Gender and employability patterns amongst UK ICT graduates: how leaky is the pipeline?

Woodfield, Ruth (2012) Gender and employability patterns amongst UK ICT graduates: how leaky is the pipeline? In: Pande, Rekha and van der Weide, Theo (eds.) Globalization, technology diffusion and gender disparity: social impacts of ICTs. IGI Global, Hershey, PA, pp. 184-199. ISBN 9781466600201

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Abstract

This chapter explores the employment patterns of male and female Computer Science graduates in the UK. It is shown that women Computer Science graduates fare less well than men on a variety of mea- sures of employment success, despite being more likely to leave university with a better degree. Their performance is compared to that of women from a comparable scientific and male-dominated discipline: engineering. The results show that women graduates from Computer Science degrees enjoy less suc- cess in securing graduate-level work than that experienced by other groups of women, including those graduating from engineering. Most notably, women computer science graduates are less likely to secure graduate-level work within the work sphere that their degree has prepared them for: ICT. The utility of explanations focusing on individual preferences, versus those focusing on extra-individual, demand-side factors, is discussed in the context of the findings.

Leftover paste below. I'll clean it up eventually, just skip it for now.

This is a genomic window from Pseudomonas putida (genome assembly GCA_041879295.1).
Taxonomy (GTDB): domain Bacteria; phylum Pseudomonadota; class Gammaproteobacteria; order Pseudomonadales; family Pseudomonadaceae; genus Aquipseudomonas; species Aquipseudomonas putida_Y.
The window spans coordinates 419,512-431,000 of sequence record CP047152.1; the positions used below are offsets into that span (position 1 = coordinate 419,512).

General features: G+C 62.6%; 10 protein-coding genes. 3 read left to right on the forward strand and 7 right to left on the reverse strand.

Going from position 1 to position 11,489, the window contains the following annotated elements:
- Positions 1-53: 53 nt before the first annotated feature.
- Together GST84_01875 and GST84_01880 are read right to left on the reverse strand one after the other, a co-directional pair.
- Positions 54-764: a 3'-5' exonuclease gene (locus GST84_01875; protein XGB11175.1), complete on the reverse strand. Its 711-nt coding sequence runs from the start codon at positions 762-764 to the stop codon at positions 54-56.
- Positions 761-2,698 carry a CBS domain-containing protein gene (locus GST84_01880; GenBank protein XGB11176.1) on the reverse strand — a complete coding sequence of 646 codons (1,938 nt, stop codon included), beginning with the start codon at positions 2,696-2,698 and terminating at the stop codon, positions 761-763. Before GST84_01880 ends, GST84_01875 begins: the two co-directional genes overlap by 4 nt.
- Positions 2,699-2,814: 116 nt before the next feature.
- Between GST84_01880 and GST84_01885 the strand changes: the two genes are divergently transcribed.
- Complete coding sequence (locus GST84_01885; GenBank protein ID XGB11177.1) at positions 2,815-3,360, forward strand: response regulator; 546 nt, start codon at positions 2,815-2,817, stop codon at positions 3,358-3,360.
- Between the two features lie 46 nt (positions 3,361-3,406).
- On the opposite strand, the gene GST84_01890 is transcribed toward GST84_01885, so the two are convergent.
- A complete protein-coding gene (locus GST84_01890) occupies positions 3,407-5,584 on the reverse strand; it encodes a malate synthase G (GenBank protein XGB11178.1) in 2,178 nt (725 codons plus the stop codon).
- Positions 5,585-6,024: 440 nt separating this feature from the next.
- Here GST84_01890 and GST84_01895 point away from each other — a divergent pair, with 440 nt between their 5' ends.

Item Type: Book Section
Schools and Departments: School of Law, Politics and Sociology > Sociology
Subjects: H Social Sciences > HM Sociology
L Education
T Technology
Depositing User: Ruth Woodfield
Date Deposited: 02 Nov 2012 16:25
Last Modified: 30 Sep 2013 10:38
URI: http://sro.sussex.ac.uk/id/eprint/42054

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